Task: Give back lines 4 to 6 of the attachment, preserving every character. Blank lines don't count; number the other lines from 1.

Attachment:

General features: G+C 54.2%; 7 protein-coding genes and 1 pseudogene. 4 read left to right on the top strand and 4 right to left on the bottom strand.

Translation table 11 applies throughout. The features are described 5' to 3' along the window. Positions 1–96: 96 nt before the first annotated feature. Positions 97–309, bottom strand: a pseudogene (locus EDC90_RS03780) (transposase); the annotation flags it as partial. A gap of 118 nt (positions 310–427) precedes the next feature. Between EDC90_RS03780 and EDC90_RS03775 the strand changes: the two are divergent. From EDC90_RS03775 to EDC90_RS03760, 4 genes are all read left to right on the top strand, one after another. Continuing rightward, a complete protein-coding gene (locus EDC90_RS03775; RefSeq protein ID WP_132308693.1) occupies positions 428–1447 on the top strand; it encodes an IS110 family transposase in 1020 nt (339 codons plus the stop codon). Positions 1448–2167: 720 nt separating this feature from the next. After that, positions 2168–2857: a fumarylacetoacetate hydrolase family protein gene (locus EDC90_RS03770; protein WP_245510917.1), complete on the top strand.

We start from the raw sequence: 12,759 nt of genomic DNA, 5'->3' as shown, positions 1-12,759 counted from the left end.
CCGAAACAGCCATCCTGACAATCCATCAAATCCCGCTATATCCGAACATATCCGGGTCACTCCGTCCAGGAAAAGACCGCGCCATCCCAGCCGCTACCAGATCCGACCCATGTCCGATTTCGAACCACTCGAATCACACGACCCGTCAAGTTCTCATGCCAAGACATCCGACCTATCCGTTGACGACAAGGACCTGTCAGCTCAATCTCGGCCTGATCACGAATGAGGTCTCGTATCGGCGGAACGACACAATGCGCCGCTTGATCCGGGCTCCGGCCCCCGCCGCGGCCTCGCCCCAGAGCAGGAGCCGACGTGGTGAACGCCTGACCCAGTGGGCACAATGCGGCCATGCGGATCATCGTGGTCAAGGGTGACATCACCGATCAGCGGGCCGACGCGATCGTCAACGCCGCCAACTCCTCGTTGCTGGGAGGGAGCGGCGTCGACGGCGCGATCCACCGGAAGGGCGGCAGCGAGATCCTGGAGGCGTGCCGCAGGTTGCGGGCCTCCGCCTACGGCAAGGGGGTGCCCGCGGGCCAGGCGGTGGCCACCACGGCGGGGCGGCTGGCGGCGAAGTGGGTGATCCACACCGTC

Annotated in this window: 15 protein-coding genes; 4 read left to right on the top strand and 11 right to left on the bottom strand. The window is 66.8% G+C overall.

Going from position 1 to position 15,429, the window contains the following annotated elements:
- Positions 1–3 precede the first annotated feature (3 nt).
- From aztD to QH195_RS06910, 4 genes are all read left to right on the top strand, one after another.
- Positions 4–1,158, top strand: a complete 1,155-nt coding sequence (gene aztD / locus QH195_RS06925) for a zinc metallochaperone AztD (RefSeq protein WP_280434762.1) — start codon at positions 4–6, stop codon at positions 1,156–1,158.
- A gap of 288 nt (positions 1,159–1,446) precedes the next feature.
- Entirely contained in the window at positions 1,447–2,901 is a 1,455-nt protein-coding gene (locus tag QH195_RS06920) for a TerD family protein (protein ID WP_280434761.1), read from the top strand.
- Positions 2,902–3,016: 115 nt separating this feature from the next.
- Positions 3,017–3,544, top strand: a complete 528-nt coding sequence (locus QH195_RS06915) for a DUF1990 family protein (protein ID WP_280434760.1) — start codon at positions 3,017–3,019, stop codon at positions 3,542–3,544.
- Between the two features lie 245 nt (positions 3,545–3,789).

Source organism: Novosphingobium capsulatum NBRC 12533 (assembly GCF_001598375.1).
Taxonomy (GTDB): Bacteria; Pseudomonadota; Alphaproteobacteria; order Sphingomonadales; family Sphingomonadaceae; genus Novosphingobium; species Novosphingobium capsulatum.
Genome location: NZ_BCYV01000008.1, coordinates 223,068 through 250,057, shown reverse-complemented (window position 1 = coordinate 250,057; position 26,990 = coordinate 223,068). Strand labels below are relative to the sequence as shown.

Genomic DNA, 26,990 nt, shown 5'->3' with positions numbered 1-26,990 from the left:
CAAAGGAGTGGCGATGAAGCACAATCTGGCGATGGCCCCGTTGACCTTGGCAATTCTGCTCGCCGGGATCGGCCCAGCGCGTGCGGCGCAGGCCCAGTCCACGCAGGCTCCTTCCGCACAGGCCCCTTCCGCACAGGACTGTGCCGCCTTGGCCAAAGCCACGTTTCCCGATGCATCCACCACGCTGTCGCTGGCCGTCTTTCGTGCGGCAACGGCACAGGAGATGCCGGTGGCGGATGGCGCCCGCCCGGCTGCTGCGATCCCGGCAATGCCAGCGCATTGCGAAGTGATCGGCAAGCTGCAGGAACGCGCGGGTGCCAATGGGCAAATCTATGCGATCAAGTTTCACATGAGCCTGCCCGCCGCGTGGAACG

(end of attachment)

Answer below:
CCGAAACAGCCATCCTGACAATCCATCAAATCCCGCTATATCCGAACATATCCGGGTCACTCCGTCCAGGAAAAGACCGCGCCATCCCAGCCGCTACCAGATCCGACCCATGTCCGATTTCGAACCACTCGAATCACACGACCCGTCAAGTTCTCATGCCAAGACATCCGACCTATCCGTTGACGACAAGGACCTGTCAGCTCAATCTCGGCCTGATCACGAATGAGGTCTCGTATCGGCGGAACGACACAATGCGCCGCTTGATCCGGGCTCCGGCCCCCGCCGCGGCCTCGCCCCAGAGCAGGAGCCGACGTGGTGAACGCCTGACCCAGTGGGCACAATGCGGCCATGCGGATCATCGTGGTCAAGGGTGACATCACCGATCAGCGGGCCGACGCGATCGTCAACGCCGCCAACTCCTCGTTGCTGGGAGGGAGCGGCGTCGACGGCGCGATCCACCGGAAGGGCGGCAGCGAGATCCTGGAGGCGTGCCGCAGGTTGCGGGCCTCCGCCTACGGCAAGGGGGTGCCCGCGGGCCAGGCGGTGGCCACCACGGCGGGGCGGCTGGCGGCGAAGTGGGTGATCCACACCGTC

Annotated in this window: 15 protein-coding genes; 4 read left to right on the top strand and 11 right to left on the bottom strand. The window is 66.8% G+C overall.

Going from position 1 to position 15,429, the window contains the following annotated elements: